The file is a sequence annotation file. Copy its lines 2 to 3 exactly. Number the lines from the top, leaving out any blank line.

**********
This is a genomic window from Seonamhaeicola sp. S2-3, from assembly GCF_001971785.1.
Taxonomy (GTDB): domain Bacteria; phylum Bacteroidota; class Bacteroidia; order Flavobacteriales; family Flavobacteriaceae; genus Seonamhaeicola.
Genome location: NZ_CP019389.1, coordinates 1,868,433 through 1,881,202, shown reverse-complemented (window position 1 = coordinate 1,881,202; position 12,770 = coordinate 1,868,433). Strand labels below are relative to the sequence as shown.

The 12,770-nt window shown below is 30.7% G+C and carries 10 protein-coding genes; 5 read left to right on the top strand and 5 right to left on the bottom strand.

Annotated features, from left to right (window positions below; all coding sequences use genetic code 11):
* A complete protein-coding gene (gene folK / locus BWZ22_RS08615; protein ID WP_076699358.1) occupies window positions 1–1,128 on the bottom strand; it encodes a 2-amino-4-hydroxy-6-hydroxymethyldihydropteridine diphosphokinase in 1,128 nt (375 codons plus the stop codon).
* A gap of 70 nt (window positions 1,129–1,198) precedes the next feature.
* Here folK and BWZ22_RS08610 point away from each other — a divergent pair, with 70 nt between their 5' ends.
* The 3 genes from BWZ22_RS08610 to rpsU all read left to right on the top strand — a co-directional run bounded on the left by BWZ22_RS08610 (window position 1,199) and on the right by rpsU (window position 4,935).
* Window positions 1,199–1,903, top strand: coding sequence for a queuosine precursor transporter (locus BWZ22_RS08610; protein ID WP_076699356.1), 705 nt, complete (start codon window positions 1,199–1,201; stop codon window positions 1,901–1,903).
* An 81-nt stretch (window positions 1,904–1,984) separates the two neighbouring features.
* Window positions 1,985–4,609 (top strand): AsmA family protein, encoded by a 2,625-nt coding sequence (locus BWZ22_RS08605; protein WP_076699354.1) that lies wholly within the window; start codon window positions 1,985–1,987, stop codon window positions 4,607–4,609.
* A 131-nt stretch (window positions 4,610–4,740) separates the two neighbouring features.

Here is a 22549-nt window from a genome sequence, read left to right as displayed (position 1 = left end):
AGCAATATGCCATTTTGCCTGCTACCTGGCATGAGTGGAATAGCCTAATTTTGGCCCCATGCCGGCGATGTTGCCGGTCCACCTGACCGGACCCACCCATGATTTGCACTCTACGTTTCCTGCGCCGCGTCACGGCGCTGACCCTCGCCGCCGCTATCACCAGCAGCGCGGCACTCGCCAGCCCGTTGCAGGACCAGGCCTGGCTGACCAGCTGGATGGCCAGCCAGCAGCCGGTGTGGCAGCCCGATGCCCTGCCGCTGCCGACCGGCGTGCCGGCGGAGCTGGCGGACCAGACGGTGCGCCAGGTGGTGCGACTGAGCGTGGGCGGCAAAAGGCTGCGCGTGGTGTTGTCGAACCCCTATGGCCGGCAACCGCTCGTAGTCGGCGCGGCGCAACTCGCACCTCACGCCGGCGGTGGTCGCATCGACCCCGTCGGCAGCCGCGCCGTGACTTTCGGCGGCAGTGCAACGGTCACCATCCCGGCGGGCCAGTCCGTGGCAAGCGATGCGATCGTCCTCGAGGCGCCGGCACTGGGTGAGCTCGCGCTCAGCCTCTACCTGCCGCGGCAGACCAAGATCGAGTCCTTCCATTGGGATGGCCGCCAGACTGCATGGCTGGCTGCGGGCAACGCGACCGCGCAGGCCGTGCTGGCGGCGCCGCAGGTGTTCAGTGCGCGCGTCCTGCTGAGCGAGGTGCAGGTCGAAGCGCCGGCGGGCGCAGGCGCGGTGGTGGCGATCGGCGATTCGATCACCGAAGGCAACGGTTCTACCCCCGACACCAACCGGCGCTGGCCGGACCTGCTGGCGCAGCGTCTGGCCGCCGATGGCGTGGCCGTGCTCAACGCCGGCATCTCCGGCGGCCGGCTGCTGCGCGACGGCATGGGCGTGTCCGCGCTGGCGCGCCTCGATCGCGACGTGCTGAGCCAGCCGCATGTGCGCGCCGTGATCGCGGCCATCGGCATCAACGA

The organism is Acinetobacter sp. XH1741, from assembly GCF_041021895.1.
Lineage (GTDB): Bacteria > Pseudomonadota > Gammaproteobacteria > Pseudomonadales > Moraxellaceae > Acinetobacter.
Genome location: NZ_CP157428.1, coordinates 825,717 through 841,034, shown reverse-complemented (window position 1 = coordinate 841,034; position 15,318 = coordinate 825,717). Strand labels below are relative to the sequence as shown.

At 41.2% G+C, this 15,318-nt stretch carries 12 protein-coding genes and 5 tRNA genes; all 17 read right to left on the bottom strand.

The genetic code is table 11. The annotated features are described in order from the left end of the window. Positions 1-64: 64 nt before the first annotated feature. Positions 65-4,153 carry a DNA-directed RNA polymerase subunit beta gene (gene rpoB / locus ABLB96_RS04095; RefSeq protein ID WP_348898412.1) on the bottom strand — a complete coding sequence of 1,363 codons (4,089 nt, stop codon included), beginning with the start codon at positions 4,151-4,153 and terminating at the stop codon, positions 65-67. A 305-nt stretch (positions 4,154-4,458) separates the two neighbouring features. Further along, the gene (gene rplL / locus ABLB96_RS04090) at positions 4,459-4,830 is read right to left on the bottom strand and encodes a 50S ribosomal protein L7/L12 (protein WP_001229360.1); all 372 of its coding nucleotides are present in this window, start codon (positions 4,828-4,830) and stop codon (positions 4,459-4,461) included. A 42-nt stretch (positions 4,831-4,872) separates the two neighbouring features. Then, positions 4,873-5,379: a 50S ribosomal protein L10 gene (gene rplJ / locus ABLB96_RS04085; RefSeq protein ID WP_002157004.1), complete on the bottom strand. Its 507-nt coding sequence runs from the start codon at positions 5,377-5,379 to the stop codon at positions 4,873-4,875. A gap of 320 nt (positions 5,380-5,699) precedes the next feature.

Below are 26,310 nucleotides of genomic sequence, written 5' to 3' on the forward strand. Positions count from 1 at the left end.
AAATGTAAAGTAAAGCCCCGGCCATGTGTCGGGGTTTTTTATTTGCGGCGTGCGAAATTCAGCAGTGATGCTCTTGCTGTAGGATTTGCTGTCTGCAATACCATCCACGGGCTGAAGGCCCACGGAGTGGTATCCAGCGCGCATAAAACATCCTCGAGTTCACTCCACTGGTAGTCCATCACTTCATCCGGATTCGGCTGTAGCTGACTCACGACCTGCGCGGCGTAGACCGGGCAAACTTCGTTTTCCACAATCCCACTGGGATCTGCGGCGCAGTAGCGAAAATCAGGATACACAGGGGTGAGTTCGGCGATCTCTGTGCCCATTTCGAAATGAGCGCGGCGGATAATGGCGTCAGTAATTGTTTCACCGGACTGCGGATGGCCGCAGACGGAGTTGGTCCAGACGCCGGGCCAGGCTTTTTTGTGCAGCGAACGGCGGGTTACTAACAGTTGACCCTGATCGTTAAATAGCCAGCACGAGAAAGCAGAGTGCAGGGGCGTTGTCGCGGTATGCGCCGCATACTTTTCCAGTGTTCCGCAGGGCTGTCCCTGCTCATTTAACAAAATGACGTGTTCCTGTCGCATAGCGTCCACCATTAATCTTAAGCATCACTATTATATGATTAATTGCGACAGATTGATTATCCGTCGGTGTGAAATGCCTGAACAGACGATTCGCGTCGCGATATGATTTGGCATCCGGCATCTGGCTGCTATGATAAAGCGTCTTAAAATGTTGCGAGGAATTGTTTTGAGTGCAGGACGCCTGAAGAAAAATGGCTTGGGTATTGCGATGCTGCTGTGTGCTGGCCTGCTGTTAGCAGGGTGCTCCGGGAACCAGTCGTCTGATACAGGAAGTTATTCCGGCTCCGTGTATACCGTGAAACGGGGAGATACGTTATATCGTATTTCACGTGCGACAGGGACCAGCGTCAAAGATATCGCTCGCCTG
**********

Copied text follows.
Taxonomy (GTDB): domain Bacteria; phylum Bacteroidota; class Bacteroidia; order Flavobacteriales; family Flavobacteriaceae; genus Seonamhaeicola.
Genome location: NZ_CP019389.1, coordinates 1,868,433 through 1,881,202, shown reverse-complemented (window position 1 = coordinate 1,881,202; position 12,770 = coordinate 1,868,433). Strand labels below are relative to the sequence as shown.